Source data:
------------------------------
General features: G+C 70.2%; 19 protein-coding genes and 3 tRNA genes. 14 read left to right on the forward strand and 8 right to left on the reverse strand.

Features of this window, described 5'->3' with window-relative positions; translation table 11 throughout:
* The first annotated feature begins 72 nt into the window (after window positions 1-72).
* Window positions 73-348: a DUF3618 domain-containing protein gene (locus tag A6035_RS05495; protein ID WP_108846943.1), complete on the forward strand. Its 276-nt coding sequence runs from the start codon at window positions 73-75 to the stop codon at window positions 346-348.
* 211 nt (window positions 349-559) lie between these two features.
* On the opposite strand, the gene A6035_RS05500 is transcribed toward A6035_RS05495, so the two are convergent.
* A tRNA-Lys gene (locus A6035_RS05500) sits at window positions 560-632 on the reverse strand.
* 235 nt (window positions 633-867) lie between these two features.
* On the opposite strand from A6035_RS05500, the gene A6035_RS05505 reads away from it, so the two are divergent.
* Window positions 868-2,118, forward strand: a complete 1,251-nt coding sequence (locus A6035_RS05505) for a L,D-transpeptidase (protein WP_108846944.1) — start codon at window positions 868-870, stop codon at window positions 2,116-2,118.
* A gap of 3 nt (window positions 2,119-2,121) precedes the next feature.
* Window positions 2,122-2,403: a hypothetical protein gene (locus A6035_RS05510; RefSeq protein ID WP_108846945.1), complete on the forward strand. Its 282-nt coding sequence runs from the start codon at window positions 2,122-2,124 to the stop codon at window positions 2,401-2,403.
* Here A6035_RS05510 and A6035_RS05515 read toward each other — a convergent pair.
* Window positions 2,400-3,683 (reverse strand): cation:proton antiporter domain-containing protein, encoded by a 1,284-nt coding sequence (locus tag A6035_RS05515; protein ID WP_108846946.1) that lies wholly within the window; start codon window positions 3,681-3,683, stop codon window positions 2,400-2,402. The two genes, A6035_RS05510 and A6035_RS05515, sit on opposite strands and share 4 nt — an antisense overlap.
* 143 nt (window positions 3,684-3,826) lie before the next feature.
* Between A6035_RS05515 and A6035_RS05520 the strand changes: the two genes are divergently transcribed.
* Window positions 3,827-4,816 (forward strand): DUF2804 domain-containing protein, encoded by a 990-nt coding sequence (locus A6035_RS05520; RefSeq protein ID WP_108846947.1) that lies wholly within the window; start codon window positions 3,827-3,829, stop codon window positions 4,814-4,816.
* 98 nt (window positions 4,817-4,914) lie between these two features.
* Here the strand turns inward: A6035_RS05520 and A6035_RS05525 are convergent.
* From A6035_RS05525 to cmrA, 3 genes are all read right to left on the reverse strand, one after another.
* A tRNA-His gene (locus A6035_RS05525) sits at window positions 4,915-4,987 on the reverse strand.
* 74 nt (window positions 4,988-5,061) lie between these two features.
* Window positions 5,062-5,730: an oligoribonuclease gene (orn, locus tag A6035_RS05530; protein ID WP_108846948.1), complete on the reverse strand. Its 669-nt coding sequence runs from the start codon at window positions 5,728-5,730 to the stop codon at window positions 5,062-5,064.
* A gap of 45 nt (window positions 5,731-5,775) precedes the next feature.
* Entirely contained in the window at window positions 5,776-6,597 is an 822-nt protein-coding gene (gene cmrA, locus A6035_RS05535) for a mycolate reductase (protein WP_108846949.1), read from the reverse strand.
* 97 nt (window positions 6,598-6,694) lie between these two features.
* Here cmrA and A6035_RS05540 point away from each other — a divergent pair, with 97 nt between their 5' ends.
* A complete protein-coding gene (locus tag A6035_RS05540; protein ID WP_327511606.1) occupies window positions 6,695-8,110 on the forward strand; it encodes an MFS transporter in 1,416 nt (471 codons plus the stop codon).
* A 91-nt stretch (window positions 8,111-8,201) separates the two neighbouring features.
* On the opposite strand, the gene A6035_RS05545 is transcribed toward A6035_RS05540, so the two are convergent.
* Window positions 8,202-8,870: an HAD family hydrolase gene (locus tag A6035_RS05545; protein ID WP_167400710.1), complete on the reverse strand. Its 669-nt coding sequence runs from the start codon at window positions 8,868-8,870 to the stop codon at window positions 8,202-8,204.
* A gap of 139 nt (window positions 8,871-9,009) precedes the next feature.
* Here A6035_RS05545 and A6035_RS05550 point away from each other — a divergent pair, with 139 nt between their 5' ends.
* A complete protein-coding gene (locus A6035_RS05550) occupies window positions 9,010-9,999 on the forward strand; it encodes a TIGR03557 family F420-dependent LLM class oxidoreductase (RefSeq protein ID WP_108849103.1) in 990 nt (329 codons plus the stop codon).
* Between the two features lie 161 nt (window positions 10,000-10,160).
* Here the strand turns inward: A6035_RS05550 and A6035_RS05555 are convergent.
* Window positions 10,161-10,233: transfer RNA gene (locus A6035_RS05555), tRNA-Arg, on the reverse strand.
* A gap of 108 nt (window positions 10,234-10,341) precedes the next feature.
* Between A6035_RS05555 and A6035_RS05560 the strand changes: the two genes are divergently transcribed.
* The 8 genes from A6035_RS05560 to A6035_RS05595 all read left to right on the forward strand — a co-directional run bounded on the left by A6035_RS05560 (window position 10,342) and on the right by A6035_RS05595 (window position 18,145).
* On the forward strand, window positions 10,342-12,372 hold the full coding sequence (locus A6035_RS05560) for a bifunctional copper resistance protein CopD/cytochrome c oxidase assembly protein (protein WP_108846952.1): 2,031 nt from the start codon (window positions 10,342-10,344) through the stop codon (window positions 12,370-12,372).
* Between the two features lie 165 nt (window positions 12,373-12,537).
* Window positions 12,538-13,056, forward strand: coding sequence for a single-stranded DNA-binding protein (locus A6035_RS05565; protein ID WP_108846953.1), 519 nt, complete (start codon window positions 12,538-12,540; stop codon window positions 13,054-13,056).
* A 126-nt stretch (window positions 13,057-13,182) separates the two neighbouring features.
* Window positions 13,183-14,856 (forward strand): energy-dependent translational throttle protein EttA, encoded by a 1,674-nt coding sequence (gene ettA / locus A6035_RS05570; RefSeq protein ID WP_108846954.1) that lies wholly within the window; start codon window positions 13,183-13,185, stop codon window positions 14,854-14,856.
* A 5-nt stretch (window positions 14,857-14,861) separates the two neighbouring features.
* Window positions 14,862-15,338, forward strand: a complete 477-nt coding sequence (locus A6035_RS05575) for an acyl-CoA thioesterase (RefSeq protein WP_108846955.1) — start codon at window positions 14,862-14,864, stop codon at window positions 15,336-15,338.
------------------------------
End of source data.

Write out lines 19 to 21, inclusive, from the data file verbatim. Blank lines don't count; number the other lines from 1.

* Here the strand turns inward: A6035_RS05520 and A6035_RS05525 are convergent.
* From A6035_RS05525 to cmrA, 3 genes are all read right to left on the reverse strand, one after another.
* A tRNA-His gene (locus A6035_RS05525) sits at window positions 4,915-4,987 on the reverse strand.